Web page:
What a fantastic story this is! Vanessa Meadows is not the girl she has always been because a year ago, her brain was transferred into another body in order to save her life. But the history of that body is catching up to Vanessa, and she must make new friends and get to the bottom of the real story before it is too late. Expertly written and delightfully engaging, this is a story that will keep the pages turning from beginning to end. Please see my full review below!
Waking up after a tragic car accident is hard enough, but when the reflection in the mirror is that of a stranger, life becomes even more difficult. About one year ago, Vanessa Meadows was riding with her parents when a car accident left her father dead and her own body crushed beyond repair. Because Vanessa’s brain was still functioning, she had the fortune of being transplanted into a new body whose own brain had expired. But the new body is not that of a normal fourteen-year-old girl, and Vanessa must discover the truth about who she really is before it is too late.
This is a fantastic story; well written and engaging from the first pages, readers will be riveted by the unique and compelling storyline that feels realistic despite its futuristic scientific nature. Initially, Vanessa feels like an intruder in someone else’s body, often referring to it as something “other” and describing it by using phrases like “the hands” or “the hair.” As the story progresses, however, Vanessa learns more about the girl who resided in this body before her and she begins to recognize similarities that were not always apparent. Thanks to the help of caring friends and family, Vanessa uses what she learns to avenge her body’s previous owner and rescue thousands of others in the process.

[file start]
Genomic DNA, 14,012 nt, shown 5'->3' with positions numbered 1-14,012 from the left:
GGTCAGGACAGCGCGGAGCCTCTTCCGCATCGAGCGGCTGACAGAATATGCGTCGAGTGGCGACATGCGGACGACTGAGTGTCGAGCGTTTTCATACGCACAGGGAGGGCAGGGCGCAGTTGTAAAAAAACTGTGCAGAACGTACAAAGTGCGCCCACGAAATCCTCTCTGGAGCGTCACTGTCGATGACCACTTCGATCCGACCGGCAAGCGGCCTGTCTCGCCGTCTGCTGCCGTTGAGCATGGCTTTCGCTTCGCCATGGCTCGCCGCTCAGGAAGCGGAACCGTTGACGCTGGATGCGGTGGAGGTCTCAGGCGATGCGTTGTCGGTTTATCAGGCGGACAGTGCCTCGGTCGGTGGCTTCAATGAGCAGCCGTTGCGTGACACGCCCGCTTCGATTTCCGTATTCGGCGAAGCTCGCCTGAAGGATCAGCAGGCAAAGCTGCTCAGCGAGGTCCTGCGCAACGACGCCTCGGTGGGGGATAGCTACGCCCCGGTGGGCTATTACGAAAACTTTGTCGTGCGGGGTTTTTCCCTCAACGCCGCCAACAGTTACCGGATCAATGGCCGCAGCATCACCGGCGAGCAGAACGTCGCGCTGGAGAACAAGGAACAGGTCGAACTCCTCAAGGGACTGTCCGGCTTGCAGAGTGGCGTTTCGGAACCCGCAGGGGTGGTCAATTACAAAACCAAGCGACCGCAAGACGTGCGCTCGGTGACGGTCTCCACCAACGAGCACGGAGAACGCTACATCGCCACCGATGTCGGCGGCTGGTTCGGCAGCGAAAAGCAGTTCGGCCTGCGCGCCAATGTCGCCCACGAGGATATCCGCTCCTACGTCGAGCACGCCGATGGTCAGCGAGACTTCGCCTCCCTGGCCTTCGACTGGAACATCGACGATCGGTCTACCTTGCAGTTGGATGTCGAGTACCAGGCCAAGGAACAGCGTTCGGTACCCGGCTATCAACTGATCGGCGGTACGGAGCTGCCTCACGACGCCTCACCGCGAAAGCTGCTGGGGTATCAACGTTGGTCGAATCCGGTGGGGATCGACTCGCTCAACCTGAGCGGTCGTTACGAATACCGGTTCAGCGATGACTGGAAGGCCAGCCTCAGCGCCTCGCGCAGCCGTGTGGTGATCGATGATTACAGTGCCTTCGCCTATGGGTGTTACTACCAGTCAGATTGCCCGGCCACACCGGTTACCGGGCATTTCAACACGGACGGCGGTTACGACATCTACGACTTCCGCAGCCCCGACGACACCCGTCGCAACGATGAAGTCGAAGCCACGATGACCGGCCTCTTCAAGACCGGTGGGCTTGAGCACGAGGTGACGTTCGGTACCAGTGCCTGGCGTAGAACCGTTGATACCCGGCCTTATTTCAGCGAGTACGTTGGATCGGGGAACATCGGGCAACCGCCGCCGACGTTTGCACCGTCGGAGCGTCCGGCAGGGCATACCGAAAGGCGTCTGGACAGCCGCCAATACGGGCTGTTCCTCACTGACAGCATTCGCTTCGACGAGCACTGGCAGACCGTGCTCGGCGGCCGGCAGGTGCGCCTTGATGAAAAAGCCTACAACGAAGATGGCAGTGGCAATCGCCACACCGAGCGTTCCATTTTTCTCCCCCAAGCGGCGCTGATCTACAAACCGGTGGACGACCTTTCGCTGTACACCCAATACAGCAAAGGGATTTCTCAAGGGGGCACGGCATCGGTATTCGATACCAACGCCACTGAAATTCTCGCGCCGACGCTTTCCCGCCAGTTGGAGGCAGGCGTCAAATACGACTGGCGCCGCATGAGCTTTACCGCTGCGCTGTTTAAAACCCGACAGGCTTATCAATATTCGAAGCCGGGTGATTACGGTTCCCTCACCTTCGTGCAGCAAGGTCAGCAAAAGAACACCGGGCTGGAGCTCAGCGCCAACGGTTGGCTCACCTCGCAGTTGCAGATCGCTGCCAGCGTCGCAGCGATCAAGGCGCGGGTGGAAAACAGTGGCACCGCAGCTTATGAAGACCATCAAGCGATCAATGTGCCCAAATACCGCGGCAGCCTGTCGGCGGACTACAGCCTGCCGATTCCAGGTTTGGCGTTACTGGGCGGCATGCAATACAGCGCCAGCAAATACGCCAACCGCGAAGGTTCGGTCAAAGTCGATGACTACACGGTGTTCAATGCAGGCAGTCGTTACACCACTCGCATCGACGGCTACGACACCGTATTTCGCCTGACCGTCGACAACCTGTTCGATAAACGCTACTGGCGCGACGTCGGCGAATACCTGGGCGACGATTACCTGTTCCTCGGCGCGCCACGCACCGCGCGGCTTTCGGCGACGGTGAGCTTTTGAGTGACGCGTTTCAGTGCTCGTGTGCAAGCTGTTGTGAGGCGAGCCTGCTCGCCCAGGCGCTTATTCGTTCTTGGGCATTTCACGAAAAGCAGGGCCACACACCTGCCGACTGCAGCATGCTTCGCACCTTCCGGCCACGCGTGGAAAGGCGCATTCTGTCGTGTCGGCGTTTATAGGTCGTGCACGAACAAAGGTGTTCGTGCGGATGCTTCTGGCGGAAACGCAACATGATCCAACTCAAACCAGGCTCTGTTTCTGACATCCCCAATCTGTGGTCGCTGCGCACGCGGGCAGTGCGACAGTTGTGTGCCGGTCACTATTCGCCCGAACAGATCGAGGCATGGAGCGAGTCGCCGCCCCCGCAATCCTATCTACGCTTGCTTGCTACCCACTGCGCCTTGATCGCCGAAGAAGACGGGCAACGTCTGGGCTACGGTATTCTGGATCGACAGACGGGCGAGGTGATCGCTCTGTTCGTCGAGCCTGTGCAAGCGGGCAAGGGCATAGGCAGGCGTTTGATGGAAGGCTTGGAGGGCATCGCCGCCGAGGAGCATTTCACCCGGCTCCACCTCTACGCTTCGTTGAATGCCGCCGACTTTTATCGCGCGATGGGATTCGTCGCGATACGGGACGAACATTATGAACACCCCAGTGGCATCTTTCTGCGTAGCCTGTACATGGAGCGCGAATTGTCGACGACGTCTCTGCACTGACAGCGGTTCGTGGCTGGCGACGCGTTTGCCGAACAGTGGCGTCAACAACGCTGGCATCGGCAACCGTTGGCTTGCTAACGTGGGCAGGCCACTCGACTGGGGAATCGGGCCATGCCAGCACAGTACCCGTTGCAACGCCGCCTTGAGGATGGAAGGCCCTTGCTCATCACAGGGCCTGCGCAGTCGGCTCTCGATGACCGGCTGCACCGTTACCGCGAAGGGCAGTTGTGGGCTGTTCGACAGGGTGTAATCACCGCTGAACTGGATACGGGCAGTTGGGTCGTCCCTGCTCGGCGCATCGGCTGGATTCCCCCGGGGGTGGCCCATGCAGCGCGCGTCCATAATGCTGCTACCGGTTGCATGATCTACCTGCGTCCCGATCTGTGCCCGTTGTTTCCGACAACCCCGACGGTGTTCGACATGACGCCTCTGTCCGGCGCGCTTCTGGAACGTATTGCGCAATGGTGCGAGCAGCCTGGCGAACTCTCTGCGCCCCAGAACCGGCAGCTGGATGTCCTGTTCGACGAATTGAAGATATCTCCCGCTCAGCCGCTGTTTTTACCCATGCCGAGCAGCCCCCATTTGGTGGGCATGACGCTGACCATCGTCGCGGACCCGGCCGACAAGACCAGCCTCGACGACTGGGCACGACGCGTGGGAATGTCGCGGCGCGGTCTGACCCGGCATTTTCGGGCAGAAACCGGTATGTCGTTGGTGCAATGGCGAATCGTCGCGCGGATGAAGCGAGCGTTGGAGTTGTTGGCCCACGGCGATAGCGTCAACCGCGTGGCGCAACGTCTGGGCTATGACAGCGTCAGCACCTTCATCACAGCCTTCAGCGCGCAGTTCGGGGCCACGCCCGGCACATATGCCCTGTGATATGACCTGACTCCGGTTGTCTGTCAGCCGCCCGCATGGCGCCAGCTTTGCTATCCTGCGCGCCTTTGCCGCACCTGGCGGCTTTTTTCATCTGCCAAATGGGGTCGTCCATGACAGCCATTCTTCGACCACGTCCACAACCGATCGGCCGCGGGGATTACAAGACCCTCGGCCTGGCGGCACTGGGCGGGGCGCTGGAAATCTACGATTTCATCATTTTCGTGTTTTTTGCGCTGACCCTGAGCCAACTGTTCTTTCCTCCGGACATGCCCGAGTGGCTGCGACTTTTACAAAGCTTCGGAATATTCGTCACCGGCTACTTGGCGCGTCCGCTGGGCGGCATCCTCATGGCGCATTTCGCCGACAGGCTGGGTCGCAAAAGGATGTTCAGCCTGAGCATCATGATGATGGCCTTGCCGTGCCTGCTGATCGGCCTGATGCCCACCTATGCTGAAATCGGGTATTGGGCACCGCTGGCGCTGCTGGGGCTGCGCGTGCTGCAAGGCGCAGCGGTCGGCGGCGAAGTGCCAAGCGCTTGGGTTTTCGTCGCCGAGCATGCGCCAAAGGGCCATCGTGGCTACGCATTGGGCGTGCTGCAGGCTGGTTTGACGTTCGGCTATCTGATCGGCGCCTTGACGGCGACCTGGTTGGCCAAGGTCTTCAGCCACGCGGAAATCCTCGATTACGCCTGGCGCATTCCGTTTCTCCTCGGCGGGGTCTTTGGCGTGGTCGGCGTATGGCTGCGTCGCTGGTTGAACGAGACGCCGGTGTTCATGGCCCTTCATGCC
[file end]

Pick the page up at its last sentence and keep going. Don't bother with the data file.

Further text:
Not only does Vanessa’s new body look different, it has different needs and restrictions than Vanessa’s previous one did. The most noteworthy of these is a severe allergy to peanuts which makes itself known more than once within the story. Whether or not readers have experienced allergy attacks themselves, they will feel the desperation and fear that accompanies the sudden and unexpected onslaught of physical reactions that occur as Vanessa reaches for her Epi-pen. This inclusion gives young readers insight into the reality of people with this condition and allows readers of all backgrounds the chance to walk in Vanessa’s shoes and more easily empathize with others.
Vanessa’s transition from who she once was to who she is now is a dramatic and inspiring tale. At fourteen, Vanessa is balancing the tribulations of friendship that occur during middle school while navigating the uncharted situation of waking up in another person’s body. Throughout the novel, strong themes of friendship and standing up for what is right keep the story grounded amidst the action-packed danger in which Vanessa frequently finds herself. This story is a standout, and it is an excellent addition to libraries for older middle grade readers.
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